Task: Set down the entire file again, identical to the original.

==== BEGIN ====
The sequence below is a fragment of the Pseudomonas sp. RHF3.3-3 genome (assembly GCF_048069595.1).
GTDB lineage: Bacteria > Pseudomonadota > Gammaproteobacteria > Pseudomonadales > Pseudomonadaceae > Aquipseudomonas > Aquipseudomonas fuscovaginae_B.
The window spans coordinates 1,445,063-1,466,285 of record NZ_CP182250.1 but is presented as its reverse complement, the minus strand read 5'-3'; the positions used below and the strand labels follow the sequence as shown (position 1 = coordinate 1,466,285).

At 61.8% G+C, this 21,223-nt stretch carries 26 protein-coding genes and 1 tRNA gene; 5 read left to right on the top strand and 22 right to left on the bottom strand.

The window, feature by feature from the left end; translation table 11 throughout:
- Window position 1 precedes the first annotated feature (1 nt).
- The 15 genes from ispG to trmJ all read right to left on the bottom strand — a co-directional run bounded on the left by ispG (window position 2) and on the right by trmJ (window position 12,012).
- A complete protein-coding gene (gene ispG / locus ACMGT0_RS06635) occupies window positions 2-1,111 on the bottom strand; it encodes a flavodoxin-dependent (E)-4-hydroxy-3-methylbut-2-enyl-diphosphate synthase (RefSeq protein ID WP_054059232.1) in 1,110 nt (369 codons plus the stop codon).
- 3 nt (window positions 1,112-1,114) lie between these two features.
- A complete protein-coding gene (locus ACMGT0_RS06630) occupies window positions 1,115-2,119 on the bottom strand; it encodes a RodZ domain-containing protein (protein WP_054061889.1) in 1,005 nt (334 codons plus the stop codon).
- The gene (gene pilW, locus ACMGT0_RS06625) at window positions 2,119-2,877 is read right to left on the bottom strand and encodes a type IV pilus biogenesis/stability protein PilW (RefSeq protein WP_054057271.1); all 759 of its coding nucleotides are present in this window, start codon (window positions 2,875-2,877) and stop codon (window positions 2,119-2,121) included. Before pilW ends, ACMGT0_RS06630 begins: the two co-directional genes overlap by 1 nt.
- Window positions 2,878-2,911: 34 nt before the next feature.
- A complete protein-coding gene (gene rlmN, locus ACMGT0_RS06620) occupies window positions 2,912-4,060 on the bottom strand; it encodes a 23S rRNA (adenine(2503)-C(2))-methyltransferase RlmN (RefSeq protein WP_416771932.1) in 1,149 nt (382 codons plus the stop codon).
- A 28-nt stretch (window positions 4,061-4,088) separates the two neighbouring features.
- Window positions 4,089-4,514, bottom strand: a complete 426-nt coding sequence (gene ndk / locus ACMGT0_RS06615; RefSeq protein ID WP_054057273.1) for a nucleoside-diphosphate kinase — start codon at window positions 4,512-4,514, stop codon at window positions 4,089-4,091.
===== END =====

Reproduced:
The sequence below is a fragment of the Pseudomonas sp. RHF3.3-3 genome (assembly GCF_048069595.1).
GTDB lineage: Bacteria > Pseudomonadota > Gammaproteobacteria > Pseudomonadales > Pseudomonadaceae > Aquipseudomonas > Aquipseudomonas fuscovaginae_B.
The window spans coordinates 1,445,063-1,466,285 of record NZ_CP182250.1 but is presented as its reverse complement, the minus strand read 5'-3'; the positions used below and the strand labels follow the sequence as shown (position 1 = coordinate 1,466,285).

At 61.8% G+C, this 21,223-nt stretch carries 26 protein-coding genes and 1 tRNA gene; 5 read left to right on the top strand and 22 right to left on the bottom strand.

The window, feature by feature from the left end; translation table 11 throughout:
- Window position 1 precedes the first annotated feature (1 nt).
- The 15 genes from ispG to trmJ all read right to left on the bottom strand — a co-directional run bounded on the left by ispG (window position 2) and on the right by trmJ (window position 12,012).
- A complete protein-coding gene (gene ispG / locus ACMGT0_RS06635) occupies window positions 2-1,111 on the bottom strand; it encodes a flavodoxin-dependent (E)-4-hydroxy-3-methylbut-2-enyl-diphosphate synthase (RefSeq protein ID WP_054059232.1) in 1,110 nt (369 codons plus the stop codon).
- 3 nt (window positions 1,112-1,114) lie between these two features.
- A complete protein-coding gene (locus ACMGT0_RS06630) occupies window positions 1,115-2,119 on the bottom strand; it encodes a RodZ domain-containing protein (protein WP_054061889.1) in 1,005 nt (334 codons plus the stop codon).
- The gene (gene pilW, locus ACMGT0_RS06625) at window positions 2,119-2,877 is read right to left on the bottom strand and encodes a type IV pilus biogenesis/stability protein PilW (RefSeq protein WP_054057271.1); all 759 of its coding nucleotides are present in this window, start codon (window positions 2,875-2,877) and stop codon (window positions 2,119-2,121) included. Before pilW ends, ACMGT0_RS06630 begins: the two co-directional genes overlap by 1 nt.
- Window positions 2,878-2,911: 34 nt before the next feature.
- A complete protein-coding gene (gene rlmN, locus ACMGT0_RS06620) occupies window positions 2,912-4,060 on the bottom strand; it encodes a 23S rRNA (adenine(2503)-C(2))-methyltransferase RlmN (RefSeq protein WP_416771932.1) in 1,149 nt (382 codons plus the stop codon).
- A 28-nt stretch (window positions 4,061-4,088) separates the two neighbouring features.
- Window positions 4,089-4,514, bottom strand: a complete 426-nt coding sequence (gene ndk / locus ACMGT0_RS06615; RefSeq protein ID WP_054057273.1) for a nucleoside-diphosphate kinase — start codon at window positions 4,512-4,514, stop codon at window positions 4,089-4,091.